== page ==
Designing Meaningful Security and Privacy Experiences (Part II)


[This is the second of a two-part post from Mozilla's User Experience team on their look at privacy and security. You can view the first post here.]

Usability and security/privacy often seem to be at odds in the product creation process; designers are wary of these features because they fear interruptions to the user’s flow, while security/privacy advocates believe that the user isn’t safe when we oversimplify or strip down the protections and warnings they want to put in place.

Part of the tension stems from a shared assumption that our users don’t care about security or privacy. We can certainly marshal evidence to support this claim: for example, most users thoughtlessly click through alarming messages, use passwords that are insecure, and don’t hesitate to share personal information online. But, after various opportunities to engage with people through research and workshops, I believe that “user apathy” isn’t the conclusion we should draw from these behaviors.

The desire to feel/be safe is a fundamental quality of being human. But when it comes to technology, most people feel that they have so little control over their security and privacy, that, in the words of someone I interviewed, they ” just cross [their] fingers and hope nothing bad will happen.” New cyber-threats seem to emerge every day, each more ominous and abstract, until it becomes impossible for the average user to know how to reliably protect against them. Besides, people feel powerless in an ecosystem where companies routinely ask them to hand over their personal information in exchange for services. Maybe most importantly, most security and privacy choices that users are presented with are overwhelming and complex, dealing the final blow to a user’s sense of agency. (Additional insights from my Mozcamp Asia workshop.)


Participants at a security and privacy workshop at Mozcamp Singapore share “postcards” with Mozilla, telling us how we can help improve our user experience

Ultimately, I believe people need to two things to engage meaningfully with security and privacy; they must find trustworthy entities that help them feel safe online, and they must have true control over their choices.

To address these intertwined needs in our products, I came up with the following four imperatives — user experience requirements that must be met for a product to be successful:

  1. Earn and Keep My Trust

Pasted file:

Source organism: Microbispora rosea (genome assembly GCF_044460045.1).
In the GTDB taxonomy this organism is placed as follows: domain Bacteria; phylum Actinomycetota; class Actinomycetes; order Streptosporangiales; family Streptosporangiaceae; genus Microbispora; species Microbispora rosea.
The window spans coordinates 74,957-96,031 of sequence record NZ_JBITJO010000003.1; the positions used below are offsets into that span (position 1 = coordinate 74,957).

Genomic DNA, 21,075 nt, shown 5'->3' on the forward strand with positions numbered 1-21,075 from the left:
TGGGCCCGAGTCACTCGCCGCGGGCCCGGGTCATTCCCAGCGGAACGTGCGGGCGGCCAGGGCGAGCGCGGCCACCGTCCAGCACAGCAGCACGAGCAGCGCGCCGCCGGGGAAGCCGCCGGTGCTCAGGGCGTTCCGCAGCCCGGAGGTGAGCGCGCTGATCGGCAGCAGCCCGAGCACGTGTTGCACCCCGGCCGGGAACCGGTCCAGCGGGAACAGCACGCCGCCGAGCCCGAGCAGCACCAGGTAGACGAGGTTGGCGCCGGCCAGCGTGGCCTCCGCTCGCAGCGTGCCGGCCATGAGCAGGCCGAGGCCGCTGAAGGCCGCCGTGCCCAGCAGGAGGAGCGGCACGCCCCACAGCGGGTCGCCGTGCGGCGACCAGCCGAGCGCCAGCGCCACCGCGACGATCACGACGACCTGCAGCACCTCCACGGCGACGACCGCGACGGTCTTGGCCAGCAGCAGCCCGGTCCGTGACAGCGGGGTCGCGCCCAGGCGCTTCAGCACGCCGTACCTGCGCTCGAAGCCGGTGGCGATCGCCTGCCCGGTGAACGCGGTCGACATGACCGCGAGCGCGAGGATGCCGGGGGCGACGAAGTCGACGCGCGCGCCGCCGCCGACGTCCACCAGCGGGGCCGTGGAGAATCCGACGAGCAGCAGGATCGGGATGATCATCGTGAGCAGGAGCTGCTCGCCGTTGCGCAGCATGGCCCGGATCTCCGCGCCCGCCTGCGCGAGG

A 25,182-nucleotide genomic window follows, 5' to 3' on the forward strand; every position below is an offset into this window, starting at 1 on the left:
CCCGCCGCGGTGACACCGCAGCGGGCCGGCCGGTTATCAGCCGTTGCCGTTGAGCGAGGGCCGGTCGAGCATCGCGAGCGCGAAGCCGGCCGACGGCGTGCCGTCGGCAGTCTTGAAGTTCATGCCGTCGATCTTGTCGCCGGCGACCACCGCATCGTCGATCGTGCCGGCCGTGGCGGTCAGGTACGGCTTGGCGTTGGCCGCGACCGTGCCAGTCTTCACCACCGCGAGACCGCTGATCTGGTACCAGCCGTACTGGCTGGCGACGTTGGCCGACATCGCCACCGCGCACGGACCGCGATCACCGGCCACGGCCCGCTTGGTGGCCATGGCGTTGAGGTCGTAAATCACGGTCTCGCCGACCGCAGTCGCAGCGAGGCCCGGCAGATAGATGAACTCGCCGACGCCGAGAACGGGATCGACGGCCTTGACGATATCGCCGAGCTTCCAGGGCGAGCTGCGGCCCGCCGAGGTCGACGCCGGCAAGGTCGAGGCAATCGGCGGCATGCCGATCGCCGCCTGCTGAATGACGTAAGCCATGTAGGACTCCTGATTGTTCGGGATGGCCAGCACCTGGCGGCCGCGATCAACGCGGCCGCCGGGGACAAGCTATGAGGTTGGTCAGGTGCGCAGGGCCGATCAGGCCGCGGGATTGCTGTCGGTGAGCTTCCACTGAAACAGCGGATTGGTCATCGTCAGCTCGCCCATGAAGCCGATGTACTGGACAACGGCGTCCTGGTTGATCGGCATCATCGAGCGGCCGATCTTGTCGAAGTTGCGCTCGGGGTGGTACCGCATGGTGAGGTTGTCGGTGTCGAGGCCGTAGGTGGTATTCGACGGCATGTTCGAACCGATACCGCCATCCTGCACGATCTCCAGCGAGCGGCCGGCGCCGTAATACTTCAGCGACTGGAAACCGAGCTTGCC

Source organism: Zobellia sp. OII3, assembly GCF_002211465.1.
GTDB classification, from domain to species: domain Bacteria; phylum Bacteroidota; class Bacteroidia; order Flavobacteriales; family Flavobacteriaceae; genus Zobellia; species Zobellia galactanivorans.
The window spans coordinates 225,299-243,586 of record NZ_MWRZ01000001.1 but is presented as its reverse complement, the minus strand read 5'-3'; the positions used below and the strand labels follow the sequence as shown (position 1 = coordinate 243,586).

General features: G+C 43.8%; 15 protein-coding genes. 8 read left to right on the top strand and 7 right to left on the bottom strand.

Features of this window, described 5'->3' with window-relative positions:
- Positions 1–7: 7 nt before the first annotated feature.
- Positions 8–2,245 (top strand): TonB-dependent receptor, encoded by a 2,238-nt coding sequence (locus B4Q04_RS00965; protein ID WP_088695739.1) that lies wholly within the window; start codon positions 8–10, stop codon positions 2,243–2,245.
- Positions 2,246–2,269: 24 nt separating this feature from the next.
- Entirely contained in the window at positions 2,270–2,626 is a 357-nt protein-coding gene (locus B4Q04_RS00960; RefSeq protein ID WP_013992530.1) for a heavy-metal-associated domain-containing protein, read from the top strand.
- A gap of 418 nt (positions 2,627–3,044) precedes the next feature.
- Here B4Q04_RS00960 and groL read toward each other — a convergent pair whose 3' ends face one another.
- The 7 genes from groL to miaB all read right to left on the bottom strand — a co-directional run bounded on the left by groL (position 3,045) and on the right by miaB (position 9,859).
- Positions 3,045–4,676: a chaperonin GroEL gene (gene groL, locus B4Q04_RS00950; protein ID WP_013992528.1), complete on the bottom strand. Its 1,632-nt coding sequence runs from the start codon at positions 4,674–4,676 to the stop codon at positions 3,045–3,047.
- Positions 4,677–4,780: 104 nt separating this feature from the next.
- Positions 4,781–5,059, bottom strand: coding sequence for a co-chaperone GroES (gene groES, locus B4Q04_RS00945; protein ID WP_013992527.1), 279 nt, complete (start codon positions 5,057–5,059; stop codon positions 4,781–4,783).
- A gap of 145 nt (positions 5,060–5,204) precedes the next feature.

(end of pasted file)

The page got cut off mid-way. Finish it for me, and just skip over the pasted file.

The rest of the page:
2. Respect My Time and Task
  3. Help Me Make a Thoughtful Decision
  4. Offer Control Without Harming Me

(You can learn more about each of these imperatives from my brownbag.)

These imperatives are already shaping our design and user messaging in projects such as the Mixed Content Block and Click-to-Play Plugins (in a coming design). They’ve also helped me frame strategic discussions on various Firefox OS and Firefox features, such as App Permissions and Firefox Health Report. I hope they will continue to bridge the relationship between user experience and security/privacy, not only at Mozilla but in other organizations.

I started working on this framework for “meaningful security and privacy” to show that usability and security/privacy are necessary co-requisites to creating a good product.

When a product is truly secure, people have a better experience because they can use it confidently without fear or suspicion. When security choices are conveyed in a usable manner, people feel safer because they understand the consequences of their actions.

Security and privacy are deeply-held principles within Mozilla, and we often apply them from a policy or feature standpoint. I hope these design imperatives show that we can make an even greater impact on the Web by consciously incorporating them into our user experience.

This content reposted from the inaugural edition of the Mozilla UX Quarterly.

Exploring the Emotions of Security, Privacy and Identity (Part I)

Lindsay Kenzig

[This is the first of a two-part post from Mozilla's User Experience Research team on their look at privacy and security.]

In-home Interview

One of 14 In-home Interviews for Project Hydra

Mozilla’s User Experience Research team recently connected with the Identity team for Project Hydra. Project Hydra is an exploratory research project in which we interviewed participants in their homes to better understand what Identity means to them – both “offline” and online, and how these concepts overlap.

For people like Sara,* online security and privacy are lingering worries she never actually gets around to doing something about: